Archaeology in the Alamo Arcade

Kristi Nichols, Director of Archaeology, Collections and Historical Research
July 16, 2020
excavation test pit
Excavation of test pit in arcade, closest to Crockett Street

No archaeological work has occurred within Crockett and Bonham Streets and the southern portion of Alamo Plaza as part of the Phase I of the Alamo Plan for the past couple weeks. Archaeological work for this project was scheduled to resume on July 16, 2020. Archaeological work will consist of monitoring the excavation of trenches for the installation of a waterline reroute along Crockett and Bonham Streets.

The Alamo Archaeologist conducted an archaeological investigation on July 14 within the footprint of the arcade located on the south side of the Church. Due to the return of two recently conserved cannons, the areas where the cannons will be mounted needed to be excavated for the installation of concrete pads and cannon support. The two conserved cannons will be displayed in the arcade along-side six previously installed cannons.

The archaeological investigation consisted of the excavation of two 2-x-2-x-2 foot test pits. Each pit was excavated in 4 inch levels, and the soils were screened to collect artifacts. One of the pits was located in the southernmost arcade arch, closest to Crockett Street. This pit exhibited evidence of fill likely related to the demolition of structures that once stood on this corner up until the late 1920s. Fragments of concrete, glass, nails, and building stone were encountered to the bottom of the test pit, indicating that much of that area has had some major previous disturbance.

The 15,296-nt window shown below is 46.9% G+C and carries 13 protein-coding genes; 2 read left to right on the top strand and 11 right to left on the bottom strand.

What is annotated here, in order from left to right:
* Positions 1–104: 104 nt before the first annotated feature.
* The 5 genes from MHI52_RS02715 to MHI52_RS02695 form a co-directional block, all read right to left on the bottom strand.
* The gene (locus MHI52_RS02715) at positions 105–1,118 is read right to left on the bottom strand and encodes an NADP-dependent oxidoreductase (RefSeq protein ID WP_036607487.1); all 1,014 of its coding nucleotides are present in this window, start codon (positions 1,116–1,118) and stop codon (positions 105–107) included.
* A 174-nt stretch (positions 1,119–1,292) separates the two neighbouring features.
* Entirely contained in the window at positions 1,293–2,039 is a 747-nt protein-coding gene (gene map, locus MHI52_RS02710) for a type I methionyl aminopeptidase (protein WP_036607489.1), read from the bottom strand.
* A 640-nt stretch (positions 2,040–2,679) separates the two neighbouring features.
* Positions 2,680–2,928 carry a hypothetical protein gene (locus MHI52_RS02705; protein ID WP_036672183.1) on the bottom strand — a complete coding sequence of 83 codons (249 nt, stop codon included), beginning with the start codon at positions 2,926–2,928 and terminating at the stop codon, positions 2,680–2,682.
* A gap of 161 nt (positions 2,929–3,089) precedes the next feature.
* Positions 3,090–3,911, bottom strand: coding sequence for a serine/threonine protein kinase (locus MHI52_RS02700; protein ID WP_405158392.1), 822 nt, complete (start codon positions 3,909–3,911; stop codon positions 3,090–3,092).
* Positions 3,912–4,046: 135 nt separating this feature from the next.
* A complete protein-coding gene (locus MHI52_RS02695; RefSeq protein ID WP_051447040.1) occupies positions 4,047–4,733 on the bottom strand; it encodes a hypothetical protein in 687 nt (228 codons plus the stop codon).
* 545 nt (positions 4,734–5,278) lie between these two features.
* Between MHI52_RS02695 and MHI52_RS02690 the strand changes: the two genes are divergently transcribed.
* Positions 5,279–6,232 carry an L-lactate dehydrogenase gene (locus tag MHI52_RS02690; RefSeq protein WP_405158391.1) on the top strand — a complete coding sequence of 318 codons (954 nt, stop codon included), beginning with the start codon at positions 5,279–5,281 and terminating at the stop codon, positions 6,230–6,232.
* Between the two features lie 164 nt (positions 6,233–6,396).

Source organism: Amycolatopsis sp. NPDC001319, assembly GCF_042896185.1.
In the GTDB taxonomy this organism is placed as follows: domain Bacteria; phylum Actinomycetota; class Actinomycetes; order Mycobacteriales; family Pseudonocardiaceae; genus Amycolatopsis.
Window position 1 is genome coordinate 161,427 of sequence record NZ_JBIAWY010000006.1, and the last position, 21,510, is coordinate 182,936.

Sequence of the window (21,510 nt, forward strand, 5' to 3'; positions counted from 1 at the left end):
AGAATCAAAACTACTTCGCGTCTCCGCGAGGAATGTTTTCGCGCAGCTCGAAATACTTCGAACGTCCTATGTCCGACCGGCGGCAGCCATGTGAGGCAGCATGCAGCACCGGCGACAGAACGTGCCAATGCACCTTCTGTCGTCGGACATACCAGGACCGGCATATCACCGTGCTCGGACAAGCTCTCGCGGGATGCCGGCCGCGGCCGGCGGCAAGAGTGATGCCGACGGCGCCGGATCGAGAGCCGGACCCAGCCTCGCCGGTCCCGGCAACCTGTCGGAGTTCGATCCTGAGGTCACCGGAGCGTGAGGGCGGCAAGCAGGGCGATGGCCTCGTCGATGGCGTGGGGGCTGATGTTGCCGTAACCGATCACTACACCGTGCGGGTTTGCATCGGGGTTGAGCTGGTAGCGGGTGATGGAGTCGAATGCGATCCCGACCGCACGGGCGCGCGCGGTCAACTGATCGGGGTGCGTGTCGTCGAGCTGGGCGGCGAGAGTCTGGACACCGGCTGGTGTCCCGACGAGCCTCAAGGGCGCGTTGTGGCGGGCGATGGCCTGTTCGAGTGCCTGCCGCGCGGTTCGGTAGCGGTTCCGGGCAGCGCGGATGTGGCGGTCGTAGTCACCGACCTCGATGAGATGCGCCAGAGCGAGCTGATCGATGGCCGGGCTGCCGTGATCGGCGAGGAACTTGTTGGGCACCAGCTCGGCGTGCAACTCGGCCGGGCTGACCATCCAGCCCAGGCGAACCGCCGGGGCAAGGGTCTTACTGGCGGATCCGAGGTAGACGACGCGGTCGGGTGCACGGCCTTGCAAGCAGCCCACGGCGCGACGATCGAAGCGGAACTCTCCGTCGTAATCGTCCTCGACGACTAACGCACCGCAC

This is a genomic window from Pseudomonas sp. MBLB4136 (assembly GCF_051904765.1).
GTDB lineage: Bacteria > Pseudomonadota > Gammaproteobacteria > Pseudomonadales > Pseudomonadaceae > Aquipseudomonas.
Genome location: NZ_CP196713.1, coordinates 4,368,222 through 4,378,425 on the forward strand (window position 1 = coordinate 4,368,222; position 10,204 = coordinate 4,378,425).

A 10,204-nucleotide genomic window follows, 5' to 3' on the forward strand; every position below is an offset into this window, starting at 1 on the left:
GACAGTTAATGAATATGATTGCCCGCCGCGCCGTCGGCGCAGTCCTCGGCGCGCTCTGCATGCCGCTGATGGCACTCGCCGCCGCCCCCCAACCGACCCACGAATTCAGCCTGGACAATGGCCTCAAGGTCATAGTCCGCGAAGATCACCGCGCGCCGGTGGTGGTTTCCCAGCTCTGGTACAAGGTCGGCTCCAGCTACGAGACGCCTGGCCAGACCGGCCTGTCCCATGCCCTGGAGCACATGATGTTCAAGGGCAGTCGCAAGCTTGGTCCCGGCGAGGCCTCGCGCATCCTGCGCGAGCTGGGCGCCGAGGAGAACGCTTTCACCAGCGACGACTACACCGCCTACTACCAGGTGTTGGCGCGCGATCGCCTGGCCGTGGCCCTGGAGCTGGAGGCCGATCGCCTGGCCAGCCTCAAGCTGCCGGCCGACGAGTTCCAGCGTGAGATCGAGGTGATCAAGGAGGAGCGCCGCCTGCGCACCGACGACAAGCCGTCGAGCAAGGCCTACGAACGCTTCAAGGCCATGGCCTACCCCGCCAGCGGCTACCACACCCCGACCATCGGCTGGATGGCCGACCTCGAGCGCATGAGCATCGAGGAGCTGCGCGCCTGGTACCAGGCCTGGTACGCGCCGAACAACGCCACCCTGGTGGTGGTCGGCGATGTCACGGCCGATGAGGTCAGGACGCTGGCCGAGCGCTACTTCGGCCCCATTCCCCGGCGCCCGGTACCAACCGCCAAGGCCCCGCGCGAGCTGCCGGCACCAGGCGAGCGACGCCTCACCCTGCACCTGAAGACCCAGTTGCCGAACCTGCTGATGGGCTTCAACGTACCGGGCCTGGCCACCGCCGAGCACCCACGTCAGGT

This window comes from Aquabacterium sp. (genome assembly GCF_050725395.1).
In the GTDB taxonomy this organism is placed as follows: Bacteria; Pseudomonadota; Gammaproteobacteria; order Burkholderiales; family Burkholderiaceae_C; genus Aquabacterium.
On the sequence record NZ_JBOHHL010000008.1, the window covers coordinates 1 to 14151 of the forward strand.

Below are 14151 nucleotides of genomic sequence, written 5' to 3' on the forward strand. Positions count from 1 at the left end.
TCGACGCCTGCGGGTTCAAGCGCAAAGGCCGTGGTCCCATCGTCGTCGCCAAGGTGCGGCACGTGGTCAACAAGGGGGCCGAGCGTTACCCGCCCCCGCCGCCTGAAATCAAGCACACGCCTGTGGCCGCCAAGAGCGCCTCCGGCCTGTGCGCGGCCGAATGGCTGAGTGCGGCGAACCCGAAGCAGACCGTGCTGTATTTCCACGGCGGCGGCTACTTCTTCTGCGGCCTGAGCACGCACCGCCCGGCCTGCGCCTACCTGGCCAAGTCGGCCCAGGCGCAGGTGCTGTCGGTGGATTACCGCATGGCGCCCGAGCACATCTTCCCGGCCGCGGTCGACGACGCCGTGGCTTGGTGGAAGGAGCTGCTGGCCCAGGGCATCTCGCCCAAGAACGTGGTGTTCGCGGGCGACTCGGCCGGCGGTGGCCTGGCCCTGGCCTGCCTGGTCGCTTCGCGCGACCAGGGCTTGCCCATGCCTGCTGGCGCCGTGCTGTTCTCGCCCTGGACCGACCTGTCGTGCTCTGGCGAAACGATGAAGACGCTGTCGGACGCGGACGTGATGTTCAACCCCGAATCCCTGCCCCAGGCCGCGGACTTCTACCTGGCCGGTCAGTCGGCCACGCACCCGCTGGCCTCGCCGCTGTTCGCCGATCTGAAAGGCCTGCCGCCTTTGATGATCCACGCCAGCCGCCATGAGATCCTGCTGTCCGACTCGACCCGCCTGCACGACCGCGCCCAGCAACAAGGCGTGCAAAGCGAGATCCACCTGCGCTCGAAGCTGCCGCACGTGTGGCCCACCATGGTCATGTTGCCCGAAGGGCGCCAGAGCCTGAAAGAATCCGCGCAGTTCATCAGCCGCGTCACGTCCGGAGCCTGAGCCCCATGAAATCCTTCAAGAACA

Construction debris found during excavations
Example of construction debris noted during the excavations

The excavation in the arcade closest to the Church encountered a PVC irrigation line at approximately 8 inches below the surface. Below the irrigation line, a level of compacted caliche was encountered. After fully excavating the test pit, and examining the profile, it appears that the caliche may be similar to the compacted caliche floor observed in the units excavated by Raba Kistner on the south side of the Church. The depths of the caliche will be compared to determine if they are at the approximately same elevation and are related. Artifacts recovered during screening consisted of animal bone and Goliad ware. Goliad ware is a type of handmade pottery that is associated with the indigenous populations of the region prior to the arrival of the Spanish and continued to be made throughout the mission period.

Compacted Caliche
Excavations revealed a layer of compacted caliche below the irrigation pipe
PVC Irrigation Line
PVC irrigation line uncovered during excavations

Raba Kistner has continued investigations within the Alamo Church as well, with the exhumation of known burials and continuation of the test units to allow for the installation of the sensors for monitoring the conditions below ground. All human remains recovered from the current efforts have been carefully removed and stored in the Alamo Curation Vault for a short period of time until reburial of all remains can occur, per the previously established Human Remains Protocol set in place for this project. The archaeological team has communicated to all parties outlined in the Human Remains Protocol the current progress of the investigations. To date of the Update publication, the archaeologists have finished exhumations and excavations in two of the four units.

Archaeological investigations will continue over the next several weeks, with the archaeological excavations associated with the preservation work in the Church likely wrapping up before the end of August.